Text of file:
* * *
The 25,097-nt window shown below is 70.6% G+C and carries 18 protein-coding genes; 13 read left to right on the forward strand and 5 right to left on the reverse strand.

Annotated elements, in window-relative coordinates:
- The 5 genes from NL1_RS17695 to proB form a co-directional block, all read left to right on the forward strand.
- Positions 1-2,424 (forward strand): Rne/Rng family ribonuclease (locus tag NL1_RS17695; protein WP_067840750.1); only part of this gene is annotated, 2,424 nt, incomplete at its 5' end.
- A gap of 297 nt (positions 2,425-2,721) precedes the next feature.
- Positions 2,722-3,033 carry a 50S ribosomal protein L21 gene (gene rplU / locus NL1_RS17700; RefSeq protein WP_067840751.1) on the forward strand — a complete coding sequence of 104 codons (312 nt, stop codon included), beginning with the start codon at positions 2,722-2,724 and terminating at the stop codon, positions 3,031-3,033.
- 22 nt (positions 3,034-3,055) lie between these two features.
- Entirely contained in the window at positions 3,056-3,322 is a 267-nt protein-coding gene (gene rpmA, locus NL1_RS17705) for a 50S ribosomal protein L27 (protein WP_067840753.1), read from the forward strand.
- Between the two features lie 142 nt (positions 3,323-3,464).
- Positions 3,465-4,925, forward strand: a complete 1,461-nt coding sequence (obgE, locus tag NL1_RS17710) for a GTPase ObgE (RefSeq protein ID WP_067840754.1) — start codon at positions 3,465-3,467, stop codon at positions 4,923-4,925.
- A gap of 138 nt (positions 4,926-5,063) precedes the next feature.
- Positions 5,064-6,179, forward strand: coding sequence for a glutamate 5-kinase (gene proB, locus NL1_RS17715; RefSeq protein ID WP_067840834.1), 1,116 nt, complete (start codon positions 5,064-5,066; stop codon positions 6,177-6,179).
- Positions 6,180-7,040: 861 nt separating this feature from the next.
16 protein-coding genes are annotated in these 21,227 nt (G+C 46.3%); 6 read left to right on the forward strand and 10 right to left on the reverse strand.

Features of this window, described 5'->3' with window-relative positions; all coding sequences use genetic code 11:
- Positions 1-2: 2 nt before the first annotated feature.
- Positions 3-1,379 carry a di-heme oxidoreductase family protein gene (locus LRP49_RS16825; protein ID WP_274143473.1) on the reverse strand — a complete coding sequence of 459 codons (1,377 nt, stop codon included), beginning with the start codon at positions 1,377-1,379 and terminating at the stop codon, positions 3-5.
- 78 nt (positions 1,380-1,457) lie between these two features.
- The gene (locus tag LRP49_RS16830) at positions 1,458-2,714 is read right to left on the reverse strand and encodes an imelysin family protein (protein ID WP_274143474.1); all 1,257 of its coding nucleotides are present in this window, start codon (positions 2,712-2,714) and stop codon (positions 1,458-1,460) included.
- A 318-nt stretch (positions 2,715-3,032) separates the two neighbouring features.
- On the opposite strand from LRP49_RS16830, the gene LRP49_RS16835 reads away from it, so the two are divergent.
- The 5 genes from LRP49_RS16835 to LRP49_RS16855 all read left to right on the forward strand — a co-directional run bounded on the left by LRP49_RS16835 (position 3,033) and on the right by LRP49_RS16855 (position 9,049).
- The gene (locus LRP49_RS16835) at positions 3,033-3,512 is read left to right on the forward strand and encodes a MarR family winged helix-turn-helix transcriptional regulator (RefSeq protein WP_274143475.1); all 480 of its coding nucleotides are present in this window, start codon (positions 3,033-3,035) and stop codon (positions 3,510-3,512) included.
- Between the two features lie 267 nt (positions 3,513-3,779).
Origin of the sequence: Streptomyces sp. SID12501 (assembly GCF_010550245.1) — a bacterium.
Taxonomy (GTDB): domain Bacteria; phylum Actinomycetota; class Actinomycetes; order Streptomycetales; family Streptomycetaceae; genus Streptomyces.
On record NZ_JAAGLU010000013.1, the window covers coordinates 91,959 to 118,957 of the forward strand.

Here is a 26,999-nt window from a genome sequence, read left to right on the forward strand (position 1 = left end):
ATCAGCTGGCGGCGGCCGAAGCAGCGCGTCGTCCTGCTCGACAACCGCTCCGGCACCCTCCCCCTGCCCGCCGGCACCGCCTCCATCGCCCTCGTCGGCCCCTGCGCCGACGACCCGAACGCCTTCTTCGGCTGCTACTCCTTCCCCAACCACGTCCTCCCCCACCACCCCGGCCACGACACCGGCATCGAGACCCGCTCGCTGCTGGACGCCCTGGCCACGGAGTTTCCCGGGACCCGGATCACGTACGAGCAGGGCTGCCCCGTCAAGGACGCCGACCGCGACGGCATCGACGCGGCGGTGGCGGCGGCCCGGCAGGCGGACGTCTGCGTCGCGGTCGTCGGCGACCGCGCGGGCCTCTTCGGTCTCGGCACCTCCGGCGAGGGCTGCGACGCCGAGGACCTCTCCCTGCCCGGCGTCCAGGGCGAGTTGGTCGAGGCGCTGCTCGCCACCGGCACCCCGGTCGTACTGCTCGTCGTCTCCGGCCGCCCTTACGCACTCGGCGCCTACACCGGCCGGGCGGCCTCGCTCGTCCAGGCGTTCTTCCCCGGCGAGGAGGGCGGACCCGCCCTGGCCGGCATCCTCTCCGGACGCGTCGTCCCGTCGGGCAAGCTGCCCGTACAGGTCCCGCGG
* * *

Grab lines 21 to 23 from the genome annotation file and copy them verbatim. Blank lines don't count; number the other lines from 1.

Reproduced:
- On the opposite strand from LRP49_RS16830, the gene LRP49_RS16835 reads away from it, so the two are divergent.
- The 5 genes from LRP49_RS16835 to LRP49_RS16855 all read left to right on the forward strand — a co-directional run bounded on the left by LRP49_RS16835 (position 3,033) and on the right by LRP49_RS16855 (position 9,049).
- The gene (locus LRP49_RS16835) at positions 3,033-3,512 is read left to right on the forward strand and encodes a MarR family winged helix-turn-helix transcriptional regulator (RefSeq protein WP_274143475.1); all 480 of its coding nucleotides are present in this window, start codon (positions 3,033-3,035) and stop codon (positions 3,510-3,512) included.